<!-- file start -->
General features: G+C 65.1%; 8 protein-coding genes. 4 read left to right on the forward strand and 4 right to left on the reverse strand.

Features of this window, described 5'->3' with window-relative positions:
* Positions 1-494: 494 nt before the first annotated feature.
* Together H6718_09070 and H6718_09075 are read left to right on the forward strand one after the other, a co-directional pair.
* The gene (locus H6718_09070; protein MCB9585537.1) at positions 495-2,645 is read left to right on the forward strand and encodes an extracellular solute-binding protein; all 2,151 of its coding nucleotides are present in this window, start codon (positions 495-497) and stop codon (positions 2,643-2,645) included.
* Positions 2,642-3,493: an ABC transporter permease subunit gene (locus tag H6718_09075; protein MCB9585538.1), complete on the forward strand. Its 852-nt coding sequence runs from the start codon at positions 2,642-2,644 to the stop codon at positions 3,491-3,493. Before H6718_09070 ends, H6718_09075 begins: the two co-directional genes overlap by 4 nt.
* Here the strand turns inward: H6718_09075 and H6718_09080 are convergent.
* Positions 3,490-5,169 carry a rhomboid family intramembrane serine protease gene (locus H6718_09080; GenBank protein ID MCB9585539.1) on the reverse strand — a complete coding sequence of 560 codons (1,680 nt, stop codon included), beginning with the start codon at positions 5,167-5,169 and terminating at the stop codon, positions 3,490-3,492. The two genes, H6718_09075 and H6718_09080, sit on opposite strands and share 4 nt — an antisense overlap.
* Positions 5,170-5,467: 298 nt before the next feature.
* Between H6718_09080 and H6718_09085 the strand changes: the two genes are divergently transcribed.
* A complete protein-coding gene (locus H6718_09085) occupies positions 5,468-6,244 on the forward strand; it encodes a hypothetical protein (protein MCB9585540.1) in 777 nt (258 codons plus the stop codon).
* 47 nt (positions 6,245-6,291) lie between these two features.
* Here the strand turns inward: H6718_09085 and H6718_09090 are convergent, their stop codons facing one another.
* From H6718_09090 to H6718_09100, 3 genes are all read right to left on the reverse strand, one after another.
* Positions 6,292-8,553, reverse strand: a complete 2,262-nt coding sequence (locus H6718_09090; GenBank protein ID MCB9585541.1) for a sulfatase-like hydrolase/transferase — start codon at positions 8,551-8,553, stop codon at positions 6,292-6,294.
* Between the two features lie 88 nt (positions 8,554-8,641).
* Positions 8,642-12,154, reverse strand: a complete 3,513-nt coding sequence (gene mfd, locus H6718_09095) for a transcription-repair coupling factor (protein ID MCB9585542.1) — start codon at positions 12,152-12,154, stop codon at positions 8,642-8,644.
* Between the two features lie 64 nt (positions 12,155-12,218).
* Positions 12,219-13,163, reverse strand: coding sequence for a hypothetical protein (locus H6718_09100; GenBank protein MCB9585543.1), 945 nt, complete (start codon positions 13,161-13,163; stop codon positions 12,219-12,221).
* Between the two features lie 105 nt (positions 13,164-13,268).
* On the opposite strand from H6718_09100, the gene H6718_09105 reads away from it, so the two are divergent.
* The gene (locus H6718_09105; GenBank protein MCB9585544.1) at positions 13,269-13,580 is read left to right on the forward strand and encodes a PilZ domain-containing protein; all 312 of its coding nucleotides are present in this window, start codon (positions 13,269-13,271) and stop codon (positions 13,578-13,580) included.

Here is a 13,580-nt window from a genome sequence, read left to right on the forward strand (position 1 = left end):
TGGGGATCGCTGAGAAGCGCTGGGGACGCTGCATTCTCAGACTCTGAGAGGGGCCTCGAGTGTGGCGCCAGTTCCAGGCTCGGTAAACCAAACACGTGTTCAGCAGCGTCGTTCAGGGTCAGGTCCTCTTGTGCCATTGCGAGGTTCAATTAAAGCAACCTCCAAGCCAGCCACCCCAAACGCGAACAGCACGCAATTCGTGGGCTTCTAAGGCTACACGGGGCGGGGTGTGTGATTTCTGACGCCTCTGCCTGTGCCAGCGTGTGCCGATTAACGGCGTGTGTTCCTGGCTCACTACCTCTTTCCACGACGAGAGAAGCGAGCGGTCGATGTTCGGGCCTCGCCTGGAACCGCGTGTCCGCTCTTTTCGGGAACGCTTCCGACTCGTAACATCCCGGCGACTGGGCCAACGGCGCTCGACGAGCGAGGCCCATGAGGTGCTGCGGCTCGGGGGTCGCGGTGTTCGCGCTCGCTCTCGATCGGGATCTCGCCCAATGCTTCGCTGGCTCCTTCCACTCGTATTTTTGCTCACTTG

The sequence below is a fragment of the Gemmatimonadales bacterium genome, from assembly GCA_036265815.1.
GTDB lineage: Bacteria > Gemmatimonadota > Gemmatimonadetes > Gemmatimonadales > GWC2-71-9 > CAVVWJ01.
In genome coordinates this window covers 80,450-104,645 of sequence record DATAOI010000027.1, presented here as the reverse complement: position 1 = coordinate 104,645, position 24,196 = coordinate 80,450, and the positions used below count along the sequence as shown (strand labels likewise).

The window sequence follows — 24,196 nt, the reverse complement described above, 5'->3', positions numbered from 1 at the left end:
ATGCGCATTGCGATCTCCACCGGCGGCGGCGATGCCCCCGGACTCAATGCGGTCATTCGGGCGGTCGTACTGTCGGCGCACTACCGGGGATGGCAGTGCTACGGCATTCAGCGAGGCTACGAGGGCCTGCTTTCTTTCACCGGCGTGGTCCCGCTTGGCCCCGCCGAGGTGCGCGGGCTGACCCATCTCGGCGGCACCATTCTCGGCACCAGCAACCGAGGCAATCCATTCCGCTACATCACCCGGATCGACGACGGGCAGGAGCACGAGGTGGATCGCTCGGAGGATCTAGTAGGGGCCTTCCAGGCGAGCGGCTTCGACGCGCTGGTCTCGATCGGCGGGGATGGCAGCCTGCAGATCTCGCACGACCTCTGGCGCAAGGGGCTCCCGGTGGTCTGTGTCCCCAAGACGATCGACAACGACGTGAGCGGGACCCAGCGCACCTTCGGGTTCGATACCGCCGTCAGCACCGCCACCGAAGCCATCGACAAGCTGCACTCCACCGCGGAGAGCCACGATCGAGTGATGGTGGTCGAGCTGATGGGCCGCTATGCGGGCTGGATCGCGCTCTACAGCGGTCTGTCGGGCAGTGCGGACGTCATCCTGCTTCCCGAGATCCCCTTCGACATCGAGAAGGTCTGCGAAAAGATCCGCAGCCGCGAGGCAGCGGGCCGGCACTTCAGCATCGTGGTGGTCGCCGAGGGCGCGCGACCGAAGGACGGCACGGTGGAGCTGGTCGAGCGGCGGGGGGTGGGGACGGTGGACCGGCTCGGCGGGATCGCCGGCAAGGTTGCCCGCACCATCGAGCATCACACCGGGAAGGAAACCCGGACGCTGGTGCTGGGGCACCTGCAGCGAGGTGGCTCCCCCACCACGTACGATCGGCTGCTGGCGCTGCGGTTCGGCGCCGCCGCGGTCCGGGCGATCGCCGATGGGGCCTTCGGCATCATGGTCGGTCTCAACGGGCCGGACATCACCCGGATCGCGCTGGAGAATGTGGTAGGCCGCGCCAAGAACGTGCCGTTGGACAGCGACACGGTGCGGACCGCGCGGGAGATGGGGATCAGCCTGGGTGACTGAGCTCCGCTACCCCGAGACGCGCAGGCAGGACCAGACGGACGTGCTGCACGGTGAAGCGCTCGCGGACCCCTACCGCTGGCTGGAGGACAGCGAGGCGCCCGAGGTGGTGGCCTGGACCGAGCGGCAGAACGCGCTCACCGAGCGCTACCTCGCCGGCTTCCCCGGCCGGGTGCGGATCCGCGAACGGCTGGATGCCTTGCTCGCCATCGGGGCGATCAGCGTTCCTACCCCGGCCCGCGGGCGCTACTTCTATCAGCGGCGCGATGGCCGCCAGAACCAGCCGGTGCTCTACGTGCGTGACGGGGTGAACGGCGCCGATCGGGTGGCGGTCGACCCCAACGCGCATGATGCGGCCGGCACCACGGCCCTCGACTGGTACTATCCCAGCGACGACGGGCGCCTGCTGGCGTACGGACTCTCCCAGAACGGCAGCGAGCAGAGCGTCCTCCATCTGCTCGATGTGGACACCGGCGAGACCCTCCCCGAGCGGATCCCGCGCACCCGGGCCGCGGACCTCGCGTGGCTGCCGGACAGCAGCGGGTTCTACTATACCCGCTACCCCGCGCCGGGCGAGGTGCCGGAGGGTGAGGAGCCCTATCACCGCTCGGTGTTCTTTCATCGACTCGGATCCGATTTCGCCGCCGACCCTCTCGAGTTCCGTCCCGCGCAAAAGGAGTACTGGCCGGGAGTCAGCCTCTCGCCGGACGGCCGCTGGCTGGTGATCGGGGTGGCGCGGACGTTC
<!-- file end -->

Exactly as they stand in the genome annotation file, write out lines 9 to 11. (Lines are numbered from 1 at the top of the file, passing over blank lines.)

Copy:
* Positions 5,170-5,467: 298 nt before the next feature.
* Between H6718_09080 and H6718_09085 the strand changes: the two genes are divergently transcribed.
* A complete protein-coding gene (locus H6718_09085) occupies positions 5,468-6,244 on the forward strand; it encodes a hypothetical protein (protein MCB9585540.1) in 777 nt (258 codons plus the stop codon).